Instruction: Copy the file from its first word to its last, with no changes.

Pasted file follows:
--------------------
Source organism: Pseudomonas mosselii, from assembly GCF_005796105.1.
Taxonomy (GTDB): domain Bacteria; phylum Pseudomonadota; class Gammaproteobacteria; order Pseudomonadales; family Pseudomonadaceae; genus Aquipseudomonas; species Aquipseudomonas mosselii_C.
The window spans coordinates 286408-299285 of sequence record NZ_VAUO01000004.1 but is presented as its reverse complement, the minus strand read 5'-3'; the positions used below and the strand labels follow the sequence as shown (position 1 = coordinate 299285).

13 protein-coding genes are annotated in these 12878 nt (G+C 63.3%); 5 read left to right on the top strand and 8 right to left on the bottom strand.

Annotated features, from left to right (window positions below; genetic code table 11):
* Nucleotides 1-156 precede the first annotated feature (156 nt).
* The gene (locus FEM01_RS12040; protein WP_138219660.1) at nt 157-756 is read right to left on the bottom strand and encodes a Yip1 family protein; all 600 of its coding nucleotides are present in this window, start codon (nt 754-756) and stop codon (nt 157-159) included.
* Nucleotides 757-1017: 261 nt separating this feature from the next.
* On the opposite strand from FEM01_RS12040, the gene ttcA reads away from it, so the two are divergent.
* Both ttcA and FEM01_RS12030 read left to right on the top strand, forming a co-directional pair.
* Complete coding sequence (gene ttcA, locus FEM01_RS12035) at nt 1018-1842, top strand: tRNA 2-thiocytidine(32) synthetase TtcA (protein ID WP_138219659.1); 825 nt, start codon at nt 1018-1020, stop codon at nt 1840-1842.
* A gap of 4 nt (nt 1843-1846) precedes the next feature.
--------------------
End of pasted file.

Source organism: Pseudomonas mosselii, from assembly GCF_005796105.1.
Taxonomy (GTDB): domain Bacteria; phylum Pseudomonadota; class Gammaproteobacteria; order Pseudomonadales; family Pseudomonadaceae; genus Aquipseudomonas; species Aquipseudomonas mosselii_C.
The window spans coordinates 286408-299285 of sequence record NZ_VAUO01000004.1 but is presented as its reverse complement, the minus strand read 5'-3'; the positions used below and the strand labels follow the sequence as shown (position 1 = coordinate 299285).

13 protein-coding genes are annotated in these 12878 nt (G+C 63.3%); 5 read left to right on the top strand and 8 right to left on the bottom strand.

Annotated features, from left to right (window positions below; genetic code table 11):
* Nucleotides 1-156 precede the first annotated feature (156 nt).
* The gene (locus FEM01_RS12040; protein WP_138219660.1) at nt 157-756 is read right to left on the bottom strand and encodes a Yip1 family protein; all 600 of its coding nucleotides are present in this window, start codon (nt 754-756) and stop codon (nt 157-159) included.
* Nucleotides 757-1017: 261 nt separating this feature from the next.
* On the opposite strand from FEM01_RS12040, the gene ttcA reads away from it, so the two are divergent.
* Both ttcA and FEM01_RS12030 read left to right on the top strand, forming a co-directional pair.
* Complete coding sequence (gene ttcA, locus FEM01_RS12035) at nt 1018-1842, top strand: tRNA 2-thiocytidine(32) synthetase TtcA (protein ID WP_138219659.1); 825 nt, start codon at nt 1018-1020, stop codon at nt 1840-1842.
* A gap of 4 nt (nt 1843-1846) precedes the next feature.